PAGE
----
I don’t remember when this tradition started and by the time I was four, Sunday night was curry rice night. Japanese style curry is different from Indian, Thai, or Chinese Curry. The soup is lot thicker and darker in color and always, it’s over rice. Beef curry is perhaps the most popular kind, followed by pork, chicken, and seafood. We always had beet curry rice at home.
In the beginning, everyone ate the same curry rice and by the time I was seven or eight, we had two types of curry: Thin curry for dad and regular “thick” curry for my sister, my mom and I. The thin curry was a watered down version of thick curry, which no one liked, except my dad. I disliked it because it tasted like, well, thinned down curry, less flavor than the thick one and I saw no meaning in that. The reason for thin curry was because, according to my dad, that was the curry he grew up eating, not because it tasted better.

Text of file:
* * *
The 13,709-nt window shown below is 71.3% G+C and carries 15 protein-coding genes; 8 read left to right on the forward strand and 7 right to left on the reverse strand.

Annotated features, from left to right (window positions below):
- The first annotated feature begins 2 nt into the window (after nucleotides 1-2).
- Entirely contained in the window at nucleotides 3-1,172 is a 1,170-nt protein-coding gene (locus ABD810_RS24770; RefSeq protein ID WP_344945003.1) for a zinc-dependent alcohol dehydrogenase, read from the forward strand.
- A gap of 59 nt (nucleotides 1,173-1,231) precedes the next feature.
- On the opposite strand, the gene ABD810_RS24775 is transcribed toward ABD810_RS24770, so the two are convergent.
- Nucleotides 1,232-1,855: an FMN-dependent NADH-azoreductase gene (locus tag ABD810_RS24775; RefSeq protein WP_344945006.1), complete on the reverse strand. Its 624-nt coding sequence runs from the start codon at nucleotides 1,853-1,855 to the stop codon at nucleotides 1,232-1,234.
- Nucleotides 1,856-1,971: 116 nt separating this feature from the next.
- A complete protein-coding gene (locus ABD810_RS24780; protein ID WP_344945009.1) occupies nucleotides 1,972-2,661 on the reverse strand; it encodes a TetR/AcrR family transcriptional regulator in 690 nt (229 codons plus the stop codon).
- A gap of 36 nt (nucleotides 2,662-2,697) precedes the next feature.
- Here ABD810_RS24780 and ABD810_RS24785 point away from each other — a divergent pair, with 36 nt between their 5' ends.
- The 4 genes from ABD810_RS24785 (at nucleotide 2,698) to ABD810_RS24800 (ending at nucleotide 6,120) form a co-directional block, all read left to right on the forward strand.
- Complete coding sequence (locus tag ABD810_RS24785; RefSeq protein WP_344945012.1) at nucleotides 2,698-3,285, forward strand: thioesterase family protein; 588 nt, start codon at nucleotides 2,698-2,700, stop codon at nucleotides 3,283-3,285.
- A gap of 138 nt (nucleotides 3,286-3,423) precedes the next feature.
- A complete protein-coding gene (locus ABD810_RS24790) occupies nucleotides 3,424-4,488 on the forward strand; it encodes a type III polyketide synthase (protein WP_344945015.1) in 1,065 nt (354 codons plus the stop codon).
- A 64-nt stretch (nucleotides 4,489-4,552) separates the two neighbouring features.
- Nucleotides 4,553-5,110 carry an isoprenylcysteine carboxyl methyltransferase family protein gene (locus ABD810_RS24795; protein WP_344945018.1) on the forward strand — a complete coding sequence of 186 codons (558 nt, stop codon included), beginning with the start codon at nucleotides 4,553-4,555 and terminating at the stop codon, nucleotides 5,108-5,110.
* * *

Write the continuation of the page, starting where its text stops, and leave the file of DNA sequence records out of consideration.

My father grew up post-WWII when the most of Japan was poor, and some people had literary nothing to eat. Though his family was poor, they had food to eat because they had land to grow some vegetables like potatoes and carrots. Once a week, they had curry rice for dinner. But, because the food was scarce, they needed to make it last as long as they could to feed the family of six. The way to do that was to thin down with water, so they have more to eat. It was not necessary delicious, but because it was the style of curry my dad used eating, even after he had his own family, that was the curry he wanted to eat.
Sukiyaki was another dish my dad had a strong say in the flavor, though, luckily, everyone liked the way he seasoned. Sukiyaki at home was one of my dad’s favorite dishes. My mom put portable stove top on the dining table along with Sukiyaki Iron Pot and threw, beef, enoki mushrooms, shirataki (clear noodle made from potato), baked tofu, long green onions, shyungiki (greens) and shredded daikon radish. My dad seasoned it with soy sauce, sugar, and sake and it tasted great.
My mom made both my sister’s and my bento lunch box every day when I was in kindergarten. During cold winter days, there was a bento warmer at school, and all the kids put their bento wax in the warmer to slowly heat them up It was nice and warm by lunch time. The trick for my mom was to avoid putting fresh salad or vegetables because they tasted awful when heated up in the warmer. I remember the smell or rice and other food filled the classroom, making all of us hungry.